In spite of the cloud of eidolon and the necromantic chill in the air, I inched my way around the room. Nothing else stood out. So, nodding in polite good-bye to the statue, I turned to leave. Funny. Even inside, the whispering wind was quite loud. In fact, it was even louder, as if… Wait a sec.

I looked back to the statue—really looked. With its eyes closed and unmoving, I could feel it looking back. I listened. Mouth frozen in silent prayer, I could hear it, a rustling whisper like the wind. Though the angel never actually moved, my mind kept trying to tell me it did. Like watching something swim beneath the surface of dark, still water, just too deep to make out. I could feel it: massive, lethargic from sleep and starvation, shifting and stirring. And like the motion in dark water, I felt, more than saw, it rising. Faster and faster, parting the layers of water above it in an increasing tide, preparing to break the surface.

Right at me.

I ran. I ran like the fucking wind was chasing me—hell, maybe it was—and kept running through the fog until the familiar bulk of the church loomed ahead. I crossed the parking lot, fumbling keys from my pocket as I went. Hands shaking, I put two nasty scrapes into my car door before managing to open it and leap inside. I locked the doors and blared the radio until my nerves began to settle, letting the loud metal hammer out the shock of what I’d experienced, clear my head of what I’d seen. Whatever I’d seen.

The fog dissipated as mysteriously as it had come. But it still took me several minutes before I felt calm enough to drive. I was out of my league—not like that meant much, really. In supernatural terms, I was still wearing training wheels.

I was supposed to go to Mémère’s after the burial. Though she’s from my father’s side, she was always there for Mom and me, even when the asshole—sorry, I mean my dad—wasn’t. By the time I got to her house, my nerves had settled, but I still couldn’t get the experience out of my head.

***

The bright autumn sunlight was warm, but the wind blowing across the cemetery nipped at my bare arms—not cold enough to sting, but enough to counter the warmth of the sun. I felt like when I was a kid, scared of monsters in the closet, and had that particular kind of embarrassment that comes when you realize what you thought was a disembodied head was really just a bundle of dirty laundry. It was a new day, and I wanted to take another look at the angel—whatever it was. This time, backup was on its way.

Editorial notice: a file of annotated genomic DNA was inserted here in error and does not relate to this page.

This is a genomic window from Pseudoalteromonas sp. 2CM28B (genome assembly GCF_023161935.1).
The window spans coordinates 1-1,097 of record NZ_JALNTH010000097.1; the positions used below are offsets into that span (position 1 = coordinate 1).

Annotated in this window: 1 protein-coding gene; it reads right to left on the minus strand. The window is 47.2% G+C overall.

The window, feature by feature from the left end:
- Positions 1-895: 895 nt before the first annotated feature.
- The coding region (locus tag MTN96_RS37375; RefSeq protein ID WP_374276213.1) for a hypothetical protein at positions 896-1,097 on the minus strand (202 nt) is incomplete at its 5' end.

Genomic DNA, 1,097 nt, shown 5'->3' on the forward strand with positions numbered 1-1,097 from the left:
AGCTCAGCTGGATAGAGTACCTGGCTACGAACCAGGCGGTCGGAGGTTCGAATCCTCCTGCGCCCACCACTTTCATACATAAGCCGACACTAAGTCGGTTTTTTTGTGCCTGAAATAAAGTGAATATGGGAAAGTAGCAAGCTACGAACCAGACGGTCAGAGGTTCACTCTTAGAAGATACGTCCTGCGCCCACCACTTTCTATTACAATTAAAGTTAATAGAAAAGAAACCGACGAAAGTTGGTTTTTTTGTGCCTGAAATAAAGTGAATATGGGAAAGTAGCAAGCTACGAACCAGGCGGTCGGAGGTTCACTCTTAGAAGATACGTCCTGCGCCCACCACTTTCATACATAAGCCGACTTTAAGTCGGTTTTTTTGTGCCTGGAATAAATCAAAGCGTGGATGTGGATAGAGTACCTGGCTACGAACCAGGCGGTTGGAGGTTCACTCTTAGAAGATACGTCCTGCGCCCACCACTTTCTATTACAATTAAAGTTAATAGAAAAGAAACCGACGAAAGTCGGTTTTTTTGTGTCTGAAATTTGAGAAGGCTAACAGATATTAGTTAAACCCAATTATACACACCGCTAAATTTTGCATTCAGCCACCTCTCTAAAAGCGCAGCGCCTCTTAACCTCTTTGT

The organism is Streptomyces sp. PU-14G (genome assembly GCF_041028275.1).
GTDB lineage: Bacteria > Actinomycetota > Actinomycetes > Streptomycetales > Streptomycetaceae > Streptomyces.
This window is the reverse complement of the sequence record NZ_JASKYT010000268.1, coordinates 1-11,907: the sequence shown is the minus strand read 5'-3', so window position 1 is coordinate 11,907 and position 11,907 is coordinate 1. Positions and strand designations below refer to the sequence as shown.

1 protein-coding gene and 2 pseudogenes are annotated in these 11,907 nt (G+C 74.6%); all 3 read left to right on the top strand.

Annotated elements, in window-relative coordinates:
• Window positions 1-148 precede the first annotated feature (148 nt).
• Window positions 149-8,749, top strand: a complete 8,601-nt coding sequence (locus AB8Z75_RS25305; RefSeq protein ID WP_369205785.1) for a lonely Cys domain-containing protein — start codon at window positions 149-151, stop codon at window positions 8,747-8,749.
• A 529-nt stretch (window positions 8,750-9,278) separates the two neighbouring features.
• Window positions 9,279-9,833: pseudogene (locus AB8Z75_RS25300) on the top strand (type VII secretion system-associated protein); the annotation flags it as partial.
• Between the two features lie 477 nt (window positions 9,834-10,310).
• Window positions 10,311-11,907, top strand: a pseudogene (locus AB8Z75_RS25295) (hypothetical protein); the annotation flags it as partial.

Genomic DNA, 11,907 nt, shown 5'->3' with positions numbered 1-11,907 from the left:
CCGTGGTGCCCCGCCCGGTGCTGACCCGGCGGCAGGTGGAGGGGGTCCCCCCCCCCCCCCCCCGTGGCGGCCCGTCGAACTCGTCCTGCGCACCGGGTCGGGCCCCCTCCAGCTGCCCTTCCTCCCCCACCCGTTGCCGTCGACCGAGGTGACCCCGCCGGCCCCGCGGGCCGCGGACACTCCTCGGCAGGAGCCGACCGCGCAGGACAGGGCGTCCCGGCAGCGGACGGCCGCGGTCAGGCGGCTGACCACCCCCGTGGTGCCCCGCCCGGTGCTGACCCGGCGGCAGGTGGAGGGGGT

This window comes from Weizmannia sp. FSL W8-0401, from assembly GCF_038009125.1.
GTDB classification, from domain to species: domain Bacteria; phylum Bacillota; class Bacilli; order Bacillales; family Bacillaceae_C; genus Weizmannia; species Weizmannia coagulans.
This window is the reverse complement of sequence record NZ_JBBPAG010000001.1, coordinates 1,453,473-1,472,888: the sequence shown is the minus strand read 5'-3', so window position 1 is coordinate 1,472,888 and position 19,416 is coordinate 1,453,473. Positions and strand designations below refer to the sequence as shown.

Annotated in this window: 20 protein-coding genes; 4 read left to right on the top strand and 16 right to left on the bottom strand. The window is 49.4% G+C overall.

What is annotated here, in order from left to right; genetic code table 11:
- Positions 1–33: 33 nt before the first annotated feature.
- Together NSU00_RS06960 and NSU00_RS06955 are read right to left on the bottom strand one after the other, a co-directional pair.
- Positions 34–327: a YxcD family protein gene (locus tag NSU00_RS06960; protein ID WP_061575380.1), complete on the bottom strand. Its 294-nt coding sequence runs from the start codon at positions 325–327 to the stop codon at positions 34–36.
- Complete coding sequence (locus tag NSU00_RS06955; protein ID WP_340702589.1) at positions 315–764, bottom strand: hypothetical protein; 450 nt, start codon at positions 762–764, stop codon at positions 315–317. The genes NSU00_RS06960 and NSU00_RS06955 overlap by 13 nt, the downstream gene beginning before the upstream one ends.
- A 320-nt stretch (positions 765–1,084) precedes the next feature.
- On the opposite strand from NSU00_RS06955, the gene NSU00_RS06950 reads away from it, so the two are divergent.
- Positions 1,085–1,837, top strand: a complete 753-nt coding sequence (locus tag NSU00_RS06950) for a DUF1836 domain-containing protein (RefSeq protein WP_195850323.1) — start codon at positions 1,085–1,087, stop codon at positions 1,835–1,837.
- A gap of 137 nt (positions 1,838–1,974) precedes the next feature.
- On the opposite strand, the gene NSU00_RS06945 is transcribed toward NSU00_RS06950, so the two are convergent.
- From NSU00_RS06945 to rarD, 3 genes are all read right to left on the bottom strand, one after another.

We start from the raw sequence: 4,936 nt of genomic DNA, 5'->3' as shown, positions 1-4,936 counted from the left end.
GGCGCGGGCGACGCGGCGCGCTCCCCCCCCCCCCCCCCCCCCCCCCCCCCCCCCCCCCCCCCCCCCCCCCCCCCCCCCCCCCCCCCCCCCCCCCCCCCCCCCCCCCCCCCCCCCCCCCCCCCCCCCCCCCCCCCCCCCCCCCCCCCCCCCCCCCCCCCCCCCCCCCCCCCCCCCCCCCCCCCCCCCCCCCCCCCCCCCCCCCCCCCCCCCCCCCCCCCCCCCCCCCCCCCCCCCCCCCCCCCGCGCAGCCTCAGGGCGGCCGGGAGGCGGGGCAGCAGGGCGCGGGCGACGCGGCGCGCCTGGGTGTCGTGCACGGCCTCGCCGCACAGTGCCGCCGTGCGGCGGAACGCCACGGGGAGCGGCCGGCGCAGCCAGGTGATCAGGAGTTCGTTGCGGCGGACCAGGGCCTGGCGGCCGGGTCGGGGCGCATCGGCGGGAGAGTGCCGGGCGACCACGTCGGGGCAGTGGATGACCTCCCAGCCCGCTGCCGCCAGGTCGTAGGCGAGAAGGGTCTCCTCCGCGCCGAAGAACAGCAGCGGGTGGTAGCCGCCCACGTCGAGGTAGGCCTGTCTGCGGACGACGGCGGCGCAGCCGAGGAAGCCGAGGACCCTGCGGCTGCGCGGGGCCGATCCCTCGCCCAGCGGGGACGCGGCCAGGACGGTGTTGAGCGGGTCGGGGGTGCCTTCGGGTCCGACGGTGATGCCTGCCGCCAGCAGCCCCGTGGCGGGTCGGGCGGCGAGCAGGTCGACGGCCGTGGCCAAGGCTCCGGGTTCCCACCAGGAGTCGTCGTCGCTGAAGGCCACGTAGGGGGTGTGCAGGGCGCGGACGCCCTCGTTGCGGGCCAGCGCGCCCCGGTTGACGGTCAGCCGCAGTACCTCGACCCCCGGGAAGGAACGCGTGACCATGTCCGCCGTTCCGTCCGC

Without the fog, the cemetery’s low, rolling hills, large trees, and hedges decorated the landscape. Everything was painted the colours of early fall, leaves slowly drifting to the ground. I was early, so I leaned against my ‘09 silver Civic and played games on my phone until she arrived. I barely had time to sling a single angry bird before Cassie pulled up in her mother’s red convertible, a few spaces away.

Her boyfriend, Juan, got out of the passenger seat. I sighed. He and I, we’re not much alike. He’s big. Even with his hip injury, he still worked out and damn, it showed. Short black hair, naturally bronze skin, well over six feet tall. Strong features, and even stronger muscles. The guy’s over two hundred pounds, easy. Me, I’m five-seven, pale skinned, and skinny. I couldn’t build muscle like Juan if I tried. I honestly wasn’t jealous—I could totally see what Cassie saw in him. It was just frustrating when the guy seemed to think I was always eyeing his girl. She and I broke up way before he came into the picture.

Cassie’s coppery red hair gleamed in the sunlight. Juan frowned at her back as she walked right by. Problems, eh?

“So if you didn’t see any ghosts yesterday, what’s this all about?” Her cutely freckled face split into a playful smile.

I described what I’d seen, but left out the whole ‘running like a little girl’ bit, opting instead for the more heroic ‘tactical retreat.’

Yeah, I don’t think they bought it, either.

“If that was a ghost, I’ll eat my hat. I just can’t shake the feeling it’s related to Aunt Liz somehow. Suicide wasn’t like her.” The wind’s chill picked up, and I shivered. “I’m not sure it was coincidence.”

Juan cocked an eyebrow and shook his head, gazing out across the cemetery. “If you say so, man. This place looks pretty normal to me.”

I scowled. He wasn’t wrong. The eidolon were acting as they usually did, blinking in and out. Spot was obedient, drifting around me like a lazy balloon.

“Just wait ‘til you see it. I invited Kyle, too, but Zach’s got the flu, so. We figure the mausoleum was haunted or something, but I sure as hell didn’t see anything I’d call a ‘ghost.’ ” I waved for them to follow and started walking up past the church, onto the gravel path that led out across the rolling hills.